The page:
11. The musical instrument of claim 1 wherein; the body has a neck block with threaded recesses; the neck has an outer heel; and, the mounting means for mounting the neck to the body includes neck mounting screws that extend through the outer heel, thereby providing pressure to the neck-joint area at the neck block and outer heel areas, thereby creating a stable, tightly fitting, but movable neck joint.

12. The musical instrument of claim 11 including a trap plate at the back of the body, the height adjustment screw extending through the trap plate configured to restrict vertical movement of the height adjustment screw.

13. The musical instrument of claim 1 wherein the body has an upper bout cut-away.

Description:

CROSS REFERENCE TO RELATED APPLICATIONS

The present application is a continuation-in-part of my co-pending patent application Ser. No. 10/816,479, entitled “String Instrument” filed Apr. 1, 2004, which, in turn, is related to Provisional Application Ser. No. 60/490,991 filed Jul. 30, 2003. All of these applications are incorporated herein by this reference and the benefit of the filing date of these applications is claimed herein as well.

FIELD OF THE INVENTION

This invention relates to various string instruments and more particularly to a guitar.

DESCRIPTION OF THE RELATED ART

The design of modern guitars has remained relatively unchanged for many years. A traditional guitar is comprised of a body which is connected to a neck and has a plurality of strings strung at a substantial tension extending from a fixed point at the guitar neck to the bridge located on the lower region of the guitar body. The top of the neck on a traditional guitar contains a fretboard which is normally made of a hardwood or alternate substance such as maple, rosewood, ebony, or a re-enforced polymer. The material should be strong enough and stable enough to hold metal frets and be able to withstand playing wear.

Normally, the strings are tuned to pitch at the top of the neck or “headstock” where tuning pegs increase or decrease the tension on each string. The user then renders the desired notes by strumming the strings near the middle of the guitar body while pressing the strings which extend over the neck onto a fretboard attached to the upper surface of the neck. The tone of the note produced depends on the tension of the string and the distance between the fret at which the string is depressed onto the neck and the lower anchor point. The smaller the distance between the depressed string and the bridge, the higher pitch the resulting tone will be. Increasing the tension of the strings will also produce a note with a higher pitch.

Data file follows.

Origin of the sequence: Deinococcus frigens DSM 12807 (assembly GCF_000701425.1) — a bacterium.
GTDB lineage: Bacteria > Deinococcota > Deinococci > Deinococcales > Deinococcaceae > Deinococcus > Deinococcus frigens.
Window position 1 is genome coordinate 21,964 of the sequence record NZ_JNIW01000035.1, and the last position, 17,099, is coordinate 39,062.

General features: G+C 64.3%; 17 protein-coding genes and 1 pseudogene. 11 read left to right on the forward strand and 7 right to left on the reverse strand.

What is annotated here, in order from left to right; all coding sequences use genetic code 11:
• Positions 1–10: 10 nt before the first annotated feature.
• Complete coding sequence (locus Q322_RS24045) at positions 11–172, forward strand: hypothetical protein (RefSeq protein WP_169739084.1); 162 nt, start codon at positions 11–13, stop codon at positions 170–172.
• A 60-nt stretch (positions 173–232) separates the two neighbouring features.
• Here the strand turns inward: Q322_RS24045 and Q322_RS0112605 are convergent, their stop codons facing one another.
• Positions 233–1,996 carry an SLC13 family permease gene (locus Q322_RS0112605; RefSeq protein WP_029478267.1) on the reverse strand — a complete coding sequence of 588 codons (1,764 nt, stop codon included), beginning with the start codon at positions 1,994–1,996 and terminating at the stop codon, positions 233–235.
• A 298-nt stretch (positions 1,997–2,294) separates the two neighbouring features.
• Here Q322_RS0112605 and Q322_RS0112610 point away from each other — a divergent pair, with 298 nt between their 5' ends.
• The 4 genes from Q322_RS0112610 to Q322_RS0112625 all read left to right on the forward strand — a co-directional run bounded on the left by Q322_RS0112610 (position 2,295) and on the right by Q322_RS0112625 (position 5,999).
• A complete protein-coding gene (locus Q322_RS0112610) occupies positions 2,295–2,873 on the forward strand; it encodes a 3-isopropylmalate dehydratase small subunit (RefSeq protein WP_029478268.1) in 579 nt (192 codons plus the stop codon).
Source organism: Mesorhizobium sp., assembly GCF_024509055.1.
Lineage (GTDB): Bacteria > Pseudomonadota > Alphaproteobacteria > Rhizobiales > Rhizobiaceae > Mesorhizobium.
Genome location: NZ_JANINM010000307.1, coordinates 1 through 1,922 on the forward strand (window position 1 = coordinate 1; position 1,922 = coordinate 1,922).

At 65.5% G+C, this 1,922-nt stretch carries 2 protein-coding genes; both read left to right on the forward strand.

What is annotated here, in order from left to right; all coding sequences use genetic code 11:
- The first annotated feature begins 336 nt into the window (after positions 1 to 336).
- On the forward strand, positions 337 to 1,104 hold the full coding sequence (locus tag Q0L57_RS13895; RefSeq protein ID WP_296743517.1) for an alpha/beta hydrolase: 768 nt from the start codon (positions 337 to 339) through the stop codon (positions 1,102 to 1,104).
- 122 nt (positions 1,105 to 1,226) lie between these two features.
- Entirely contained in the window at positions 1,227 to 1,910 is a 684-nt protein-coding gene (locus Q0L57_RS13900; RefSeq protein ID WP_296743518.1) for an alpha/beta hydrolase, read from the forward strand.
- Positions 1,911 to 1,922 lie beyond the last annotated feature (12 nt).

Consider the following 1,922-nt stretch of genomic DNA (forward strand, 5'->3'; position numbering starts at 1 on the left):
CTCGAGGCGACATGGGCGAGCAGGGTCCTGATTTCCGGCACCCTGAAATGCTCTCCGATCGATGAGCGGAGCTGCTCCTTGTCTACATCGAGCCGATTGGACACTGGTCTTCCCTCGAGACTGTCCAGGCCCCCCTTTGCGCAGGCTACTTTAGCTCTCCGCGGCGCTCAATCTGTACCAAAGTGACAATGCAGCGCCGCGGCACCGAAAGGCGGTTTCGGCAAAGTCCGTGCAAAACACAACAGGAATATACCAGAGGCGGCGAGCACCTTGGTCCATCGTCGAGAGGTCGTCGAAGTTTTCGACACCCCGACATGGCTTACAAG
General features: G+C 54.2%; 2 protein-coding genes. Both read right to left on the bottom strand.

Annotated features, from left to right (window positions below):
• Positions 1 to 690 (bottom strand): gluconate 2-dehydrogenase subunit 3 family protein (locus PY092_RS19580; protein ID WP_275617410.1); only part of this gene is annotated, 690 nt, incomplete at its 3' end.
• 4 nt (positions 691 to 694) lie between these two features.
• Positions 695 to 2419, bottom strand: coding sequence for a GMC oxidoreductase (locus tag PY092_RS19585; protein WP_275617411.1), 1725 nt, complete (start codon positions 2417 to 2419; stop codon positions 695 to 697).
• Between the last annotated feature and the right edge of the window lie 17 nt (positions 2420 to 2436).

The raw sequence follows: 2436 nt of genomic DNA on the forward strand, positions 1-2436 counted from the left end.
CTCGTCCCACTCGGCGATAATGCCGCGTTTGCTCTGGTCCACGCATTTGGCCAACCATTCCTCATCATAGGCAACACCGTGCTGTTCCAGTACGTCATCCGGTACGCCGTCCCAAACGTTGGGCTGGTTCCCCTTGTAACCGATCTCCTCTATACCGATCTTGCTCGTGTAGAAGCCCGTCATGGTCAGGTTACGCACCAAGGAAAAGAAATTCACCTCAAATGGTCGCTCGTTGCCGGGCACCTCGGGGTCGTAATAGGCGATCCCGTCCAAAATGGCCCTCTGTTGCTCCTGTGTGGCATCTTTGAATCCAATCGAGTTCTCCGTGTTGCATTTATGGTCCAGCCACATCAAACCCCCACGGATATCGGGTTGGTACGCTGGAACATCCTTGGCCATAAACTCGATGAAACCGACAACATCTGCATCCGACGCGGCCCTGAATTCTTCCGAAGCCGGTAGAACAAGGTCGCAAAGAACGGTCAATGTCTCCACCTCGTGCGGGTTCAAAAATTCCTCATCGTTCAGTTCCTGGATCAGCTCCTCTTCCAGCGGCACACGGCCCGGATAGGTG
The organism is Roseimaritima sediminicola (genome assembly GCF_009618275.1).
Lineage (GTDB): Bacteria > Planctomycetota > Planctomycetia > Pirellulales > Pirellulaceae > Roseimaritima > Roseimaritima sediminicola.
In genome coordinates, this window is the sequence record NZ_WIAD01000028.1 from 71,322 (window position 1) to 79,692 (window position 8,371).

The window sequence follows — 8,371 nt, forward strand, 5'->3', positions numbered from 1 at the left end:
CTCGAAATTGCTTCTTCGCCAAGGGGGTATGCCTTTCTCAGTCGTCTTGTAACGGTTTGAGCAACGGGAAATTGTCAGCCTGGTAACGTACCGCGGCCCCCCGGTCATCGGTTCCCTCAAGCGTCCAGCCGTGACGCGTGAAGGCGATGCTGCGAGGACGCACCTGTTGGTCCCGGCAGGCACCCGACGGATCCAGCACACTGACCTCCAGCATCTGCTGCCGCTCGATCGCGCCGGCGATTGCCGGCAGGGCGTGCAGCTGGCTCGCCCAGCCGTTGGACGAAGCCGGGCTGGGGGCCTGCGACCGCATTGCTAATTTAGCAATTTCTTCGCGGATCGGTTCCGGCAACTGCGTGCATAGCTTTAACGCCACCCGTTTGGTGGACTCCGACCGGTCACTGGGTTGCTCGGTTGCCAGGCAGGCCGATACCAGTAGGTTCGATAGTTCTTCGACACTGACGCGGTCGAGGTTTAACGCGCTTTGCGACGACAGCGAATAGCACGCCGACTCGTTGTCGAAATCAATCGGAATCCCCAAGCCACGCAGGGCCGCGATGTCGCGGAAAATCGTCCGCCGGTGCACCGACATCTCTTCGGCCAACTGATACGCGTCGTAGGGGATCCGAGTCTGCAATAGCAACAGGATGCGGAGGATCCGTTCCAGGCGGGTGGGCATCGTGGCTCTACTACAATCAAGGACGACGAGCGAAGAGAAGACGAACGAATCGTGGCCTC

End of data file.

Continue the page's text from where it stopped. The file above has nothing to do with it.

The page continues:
An important aspect to the playability of a stringed instrument is the distance that the string lies above the neck. The height of the string relative to the neck and the fretboard is commonly referred to as a string's “action.” Typically, the desired action on a guitar is subject to each user's personal preference. Certain musicians prefer to have a smaller distance between the fingerboard and the strings or “low” action while others require a high action in order to avoid fret buzzing, amongst other considerations. In general, very minute differences in the height that the string is above the neck can make a major difference on the performance of amateur and professional musicians alike. On a traditional guitar, the action of the instrument is usually set at the factory and changes to the action must be made by an experienced technician. Furthermore, the traditional guitar normally has a very limited range of movement and significant changes to the action of the instrument may only be able to be accomplished by modifying the structure of the body or neck of the instrument. These types of modifications can be quite costly and can have a serious effect on the guitar's long term performance.

Consequently, it is desired to have a musical instrument that allows the user to quickly and efficiently adjust the action on the instrument.

The prior art references several string instruments which change the action of the instrument by adjusting the angle of inclination the neck extends from the guitar body. These devices rely on the principal that when the angle between the neck and the body is increased the action is lowered and when the angle is decreased the action is raised. However, while the action can be raised or lowered by adjusting the angle between the neck and the body of the guitar, changing angle of the neck relative to the body also effects the intonation, tonal properties and scale lengths of the guitar strings. The disadvantage to these designs is that the user cannot adjust the action of the neck without altering the intonation and sound of the guitar.